Stuart ‘Psycho’ Pearce: “I played with hatred and with rage”

“I don’t know if they would call me a psychopath now, but I certainly wouldn’t tiptoe either,” Stuart Pearce thinks aloud during the interview with the Daily Mail when asked about the low vigor with which defenders are now used, according to the interviewer, towards the forwards. As if I was afraid to touch them. For Pearce a defender who earned his nickname of PsychoFirst for his own Nottingham Forest fans and then for all of England, no doubt, now he would have a hard time. The former international lateral acknowledges that he played with hatred and rage, that he channeled them into the field to intimidate the rival. That fame allowed him to earn a place. That and their grimacing faces.

“The other day I read something like this in the newspaper, if it motivates more love or hate when you go out to play. Interesting question. If it were me, I would be inclined to hatred ”, says Pearce, 58, with almost 80 international appearances for England behind him, a loyal squire of Gareth Soutghate, whom he defends as a coach with tooth and nail. Pearce claims that the game in the 80s and 90s was something else, almost like a bar fight. “You had to fight for your corner, if you didn’t go home,” he admits bluntly. Pearce openly admits to using his violent reputation to intimidate players in his career. “Perhaps today my nickname would not have been psychopath, perhaps, but certainly not a guy who walked on tiptoe”, is sincere. On his reputation for being violent and ‘deranged’, Pearse boasts of his tough guy nickname and acknowledges that he used it, but with control. “I was always in control, the worst thing you can do is lose it when you cross the field line. My external emotions did not reflect what I felt inside. This is how I portrayed myself against rivals. It was only to make my work easier.” he explains proudly.

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SPORT SOCCERFUTBOL 00/01 Manchester United soccer star Ole Gunnar Solskjaer (bottom) tussles with West Ham United’s Stuart Pearce (R) in the FA Premiership game at Old Trafford 1 January, 2001. Manchester United beat West Ham United 3-1. REUTERS/Dan Chung
DAN CHUNG (REUTERS)

His speech is based on the change of football, in terms of rules, monitoring and management. Now he focuses on defending his friend Gareth Southgate, looking back on their times together in the national team. It was precisely wearing the Lions jersey that Pearse most channeled his anger. “I played with hatred for England, with resentment and anger,” he details due to the use he made of the furious criticism that England received in the late 80s and during the 90s. At the 1990 World Cup, England were left out of the final on penalties because Ilgner stopped Pearce. Six years later, the left-handed winger repeated against Spain in the Euro, in the quarterfinals, and then his goal and subsequent celebration became iconic, full of rage. But England were again out on penalties in the final, Southgate missed and Pearce was the first to go to console him. Criticism and more criticism.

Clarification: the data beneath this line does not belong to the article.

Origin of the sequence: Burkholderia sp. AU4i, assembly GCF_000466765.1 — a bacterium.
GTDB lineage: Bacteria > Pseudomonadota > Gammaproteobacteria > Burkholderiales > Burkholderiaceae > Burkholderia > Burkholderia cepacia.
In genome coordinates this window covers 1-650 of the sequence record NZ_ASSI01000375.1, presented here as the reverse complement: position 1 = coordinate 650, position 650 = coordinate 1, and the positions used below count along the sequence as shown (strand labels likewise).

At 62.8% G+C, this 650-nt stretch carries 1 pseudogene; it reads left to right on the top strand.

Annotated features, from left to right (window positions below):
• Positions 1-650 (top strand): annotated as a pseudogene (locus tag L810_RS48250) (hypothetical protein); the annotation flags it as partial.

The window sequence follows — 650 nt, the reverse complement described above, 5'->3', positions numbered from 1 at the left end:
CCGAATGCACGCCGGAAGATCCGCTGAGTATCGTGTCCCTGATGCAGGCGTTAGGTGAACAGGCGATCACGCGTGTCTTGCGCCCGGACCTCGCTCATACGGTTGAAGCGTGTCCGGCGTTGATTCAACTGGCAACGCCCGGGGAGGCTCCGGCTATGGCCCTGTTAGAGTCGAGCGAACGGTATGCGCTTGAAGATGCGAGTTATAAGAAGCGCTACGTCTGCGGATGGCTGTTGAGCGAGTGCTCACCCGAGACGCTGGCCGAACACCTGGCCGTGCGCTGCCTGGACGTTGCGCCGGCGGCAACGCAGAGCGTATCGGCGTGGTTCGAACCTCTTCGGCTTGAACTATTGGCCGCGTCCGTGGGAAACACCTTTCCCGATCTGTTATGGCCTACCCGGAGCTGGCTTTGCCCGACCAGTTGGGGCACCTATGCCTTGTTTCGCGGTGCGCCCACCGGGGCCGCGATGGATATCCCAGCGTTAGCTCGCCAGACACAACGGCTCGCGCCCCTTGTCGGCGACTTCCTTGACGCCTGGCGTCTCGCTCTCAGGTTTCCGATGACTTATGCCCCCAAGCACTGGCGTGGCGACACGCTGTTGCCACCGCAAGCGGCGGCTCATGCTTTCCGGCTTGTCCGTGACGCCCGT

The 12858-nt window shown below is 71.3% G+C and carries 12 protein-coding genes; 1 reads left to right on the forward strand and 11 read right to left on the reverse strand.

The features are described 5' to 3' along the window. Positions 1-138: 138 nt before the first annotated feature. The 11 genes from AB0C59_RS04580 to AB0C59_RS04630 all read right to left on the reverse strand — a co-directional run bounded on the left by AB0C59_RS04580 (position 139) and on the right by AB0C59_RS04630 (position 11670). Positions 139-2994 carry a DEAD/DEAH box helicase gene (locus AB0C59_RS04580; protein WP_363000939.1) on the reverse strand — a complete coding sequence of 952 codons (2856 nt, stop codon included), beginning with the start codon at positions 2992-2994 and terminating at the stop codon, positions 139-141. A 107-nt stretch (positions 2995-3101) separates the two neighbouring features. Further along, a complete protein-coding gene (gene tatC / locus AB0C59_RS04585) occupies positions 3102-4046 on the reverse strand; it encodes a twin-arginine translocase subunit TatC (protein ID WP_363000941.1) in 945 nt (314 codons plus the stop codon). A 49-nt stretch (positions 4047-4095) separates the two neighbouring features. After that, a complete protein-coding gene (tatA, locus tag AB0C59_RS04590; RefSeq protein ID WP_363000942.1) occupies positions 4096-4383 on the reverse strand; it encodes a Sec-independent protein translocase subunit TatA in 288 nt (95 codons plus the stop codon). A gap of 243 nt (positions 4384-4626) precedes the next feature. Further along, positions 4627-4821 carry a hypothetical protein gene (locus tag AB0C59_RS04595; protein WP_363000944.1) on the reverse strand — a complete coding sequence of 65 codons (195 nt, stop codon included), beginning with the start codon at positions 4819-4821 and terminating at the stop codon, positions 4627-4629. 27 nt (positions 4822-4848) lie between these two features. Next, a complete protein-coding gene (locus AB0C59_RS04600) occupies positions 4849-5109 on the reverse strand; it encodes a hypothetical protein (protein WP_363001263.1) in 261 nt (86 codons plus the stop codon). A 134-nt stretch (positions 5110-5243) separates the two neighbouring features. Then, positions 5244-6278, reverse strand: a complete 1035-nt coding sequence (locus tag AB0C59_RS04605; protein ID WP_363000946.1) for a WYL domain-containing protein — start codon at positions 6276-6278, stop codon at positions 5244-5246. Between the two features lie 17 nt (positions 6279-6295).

“Okay, what do I have to lose? You’re in front of a firing squad anyway, so there is no difference; you could also go out fighting. At the 1990 World Cup and Euro 96, we reached a point where we get so tired of criticism, we think, ‘Damn, what’s the worst that can happen to us now? They’ve already had a look at us, we know you don’t like us and you think we’re shit, so we’ll have to show you. ‘ And in both tournaments we show it, ”he says. Pearce believes it was a way to take the pressure off, channel it into hatred, and go out on the field more motivated.

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BON-1996-0002130UNITED KINGDOM – JUNE 18: EURO 1996 NED – ENG London; Stuart PEARCE / England, Yordi CRUYFF / Netherlands (Photo by Lutz Bongarts / Bongarts / Getty Images)
Lutz Bongarts (DIARIO AS)

“At the other extreme is what Southgate did with the England team and the media before the 2018 World Cup, you build love. His players felt the pressure was taken off them. At both ends the pressure is removed. The players in 2018 felt that the media and, more importantly, the crowd and the fans from home were with them, ”underlines a Pearce who is now David Moyes’s assistant at West Ham.

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